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13 June 2022 More than ponds amid skyscrapers: Urban fisheries as multiscalar human–natural systems
Andrew K. Carlson, Wiebren J. Boonstra, Sofie Joosse, Daniel I. Rubenstein, Simon A. Levin
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Abstract

Although social-ecological fisheries research is growing, comparatively little attention is paid to fisheries in urban environments. We aim to address this imbalance, because as cities expand worldwide, we expect urban fisheries to become more widespread and important in providing food/nutrition security, recreation, community well-being, and other benefits to fisheries stakeholders and urban dwellers across spatiotemporal scales. This paper contains a first analysis of the economic and sociocultural provisions, trade-offs, and dilemmas associated with urban fisheries to yield insights for sustainable management and planning of urban blue space. To address these objectives, we use the metacoupling framework, a method for assessing human–nature interactions within and across adjacent and distant fisheries systems. We use examples from multiple countries and data from the United States to illustrate how urban fisheries encompass flows of people, money, and information across multiple spatiotemporal scales and provide nutritional, recreational, social, and cultural benefits to fisheries stakeholders. Throughout the world, urban fisheries are influenced by wide-ranging human needs (e.g. food provisioning, recreation, aquatic resource education) that generate social-ecological effects within and beyond cities. Our analysis yields insights for developing holistic, metacoupling-informed management approaches that address the diverse social-ecological objectives and trade-offs involved in sustainable development of urban fisheries.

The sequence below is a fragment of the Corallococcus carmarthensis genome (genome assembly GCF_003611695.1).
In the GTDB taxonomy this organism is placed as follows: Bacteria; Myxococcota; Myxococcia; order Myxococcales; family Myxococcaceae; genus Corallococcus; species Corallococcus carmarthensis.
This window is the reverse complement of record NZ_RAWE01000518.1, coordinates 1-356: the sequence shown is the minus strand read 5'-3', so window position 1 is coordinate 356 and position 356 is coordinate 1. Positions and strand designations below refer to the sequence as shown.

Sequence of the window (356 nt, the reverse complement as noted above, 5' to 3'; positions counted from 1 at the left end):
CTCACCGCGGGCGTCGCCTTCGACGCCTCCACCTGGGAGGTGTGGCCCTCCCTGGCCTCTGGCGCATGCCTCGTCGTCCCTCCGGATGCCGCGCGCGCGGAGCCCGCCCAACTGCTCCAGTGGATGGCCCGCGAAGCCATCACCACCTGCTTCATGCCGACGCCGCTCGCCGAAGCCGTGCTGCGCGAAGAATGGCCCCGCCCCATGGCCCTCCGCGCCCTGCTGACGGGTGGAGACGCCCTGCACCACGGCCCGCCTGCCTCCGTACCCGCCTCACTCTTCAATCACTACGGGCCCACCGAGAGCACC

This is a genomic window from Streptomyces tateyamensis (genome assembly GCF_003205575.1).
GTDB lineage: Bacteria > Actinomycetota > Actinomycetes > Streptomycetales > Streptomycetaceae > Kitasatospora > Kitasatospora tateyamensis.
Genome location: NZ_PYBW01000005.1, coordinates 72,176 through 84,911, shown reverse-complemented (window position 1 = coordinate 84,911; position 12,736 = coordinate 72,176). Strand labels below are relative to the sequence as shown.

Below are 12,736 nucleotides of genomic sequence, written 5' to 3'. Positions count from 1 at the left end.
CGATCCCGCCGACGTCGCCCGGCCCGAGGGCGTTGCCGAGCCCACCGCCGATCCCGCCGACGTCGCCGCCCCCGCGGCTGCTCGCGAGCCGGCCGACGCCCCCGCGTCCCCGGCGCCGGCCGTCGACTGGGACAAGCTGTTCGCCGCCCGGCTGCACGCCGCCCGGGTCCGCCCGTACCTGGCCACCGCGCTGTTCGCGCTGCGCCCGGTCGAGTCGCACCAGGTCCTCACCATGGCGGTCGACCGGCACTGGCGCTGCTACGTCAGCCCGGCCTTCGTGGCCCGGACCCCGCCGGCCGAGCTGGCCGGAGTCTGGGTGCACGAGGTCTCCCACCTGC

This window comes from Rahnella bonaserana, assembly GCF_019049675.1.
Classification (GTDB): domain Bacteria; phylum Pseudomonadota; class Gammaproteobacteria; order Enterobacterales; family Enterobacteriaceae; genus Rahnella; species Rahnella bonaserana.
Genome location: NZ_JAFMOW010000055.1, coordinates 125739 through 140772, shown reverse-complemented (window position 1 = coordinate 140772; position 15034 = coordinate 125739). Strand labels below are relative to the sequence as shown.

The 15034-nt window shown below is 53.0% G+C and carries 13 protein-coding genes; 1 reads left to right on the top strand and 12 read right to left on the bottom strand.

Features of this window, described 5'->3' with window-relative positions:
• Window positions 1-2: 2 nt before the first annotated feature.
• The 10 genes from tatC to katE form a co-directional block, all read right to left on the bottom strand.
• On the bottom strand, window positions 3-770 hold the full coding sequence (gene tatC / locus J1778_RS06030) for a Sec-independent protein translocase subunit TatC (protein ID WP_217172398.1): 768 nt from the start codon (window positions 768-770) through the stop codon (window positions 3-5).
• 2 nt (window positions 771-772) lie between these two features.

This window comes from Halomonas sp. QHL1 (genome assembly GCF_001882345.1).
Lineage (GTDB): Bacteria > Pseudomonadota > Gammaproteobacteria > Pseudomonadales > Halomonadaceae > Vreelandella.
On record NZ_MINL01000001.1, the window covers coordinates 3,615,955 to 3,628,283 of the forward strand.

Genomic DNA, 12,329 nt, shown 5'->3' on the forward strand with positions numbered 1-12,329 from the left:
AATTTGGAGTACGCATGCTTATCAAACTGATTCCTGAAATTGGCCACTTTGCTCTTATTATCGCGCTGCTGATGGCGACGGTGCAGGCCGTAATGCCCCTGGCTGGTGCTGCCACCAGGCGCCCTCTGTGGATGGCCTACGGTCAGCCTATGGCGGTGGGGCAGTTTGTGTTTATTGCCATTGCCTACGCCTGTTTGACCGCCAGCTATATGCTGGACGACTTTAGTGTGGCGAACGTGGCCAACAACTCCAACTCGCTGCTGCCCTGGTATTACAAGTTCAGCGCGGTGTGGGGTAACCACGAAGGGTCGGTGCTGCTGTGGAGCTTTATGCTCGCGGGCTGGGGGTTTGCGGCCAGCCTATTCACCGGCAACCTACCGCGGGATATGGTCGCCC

Copyright © 2022 Aquatic Ecosystem Health & Management Society.
Andrew K. Carlson, Wiebren J. Boonstra, Sofie Joosse, Daniel I. Rubenstein, and Simon A. Levin "More than ponds amid skyscrapers: Urban fisheries as multiscalar human–natural systems," Aquatic Ecosystem Health & Management 25(1), 49-58, (13 June 2022). https://doi.org/10.14321/aehm.025.01.49
Published: 13 June 2022
JOURNAL ARTICLE
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KEYWORDS
fisheries management
metacoupling
telecoupling
urban ecology
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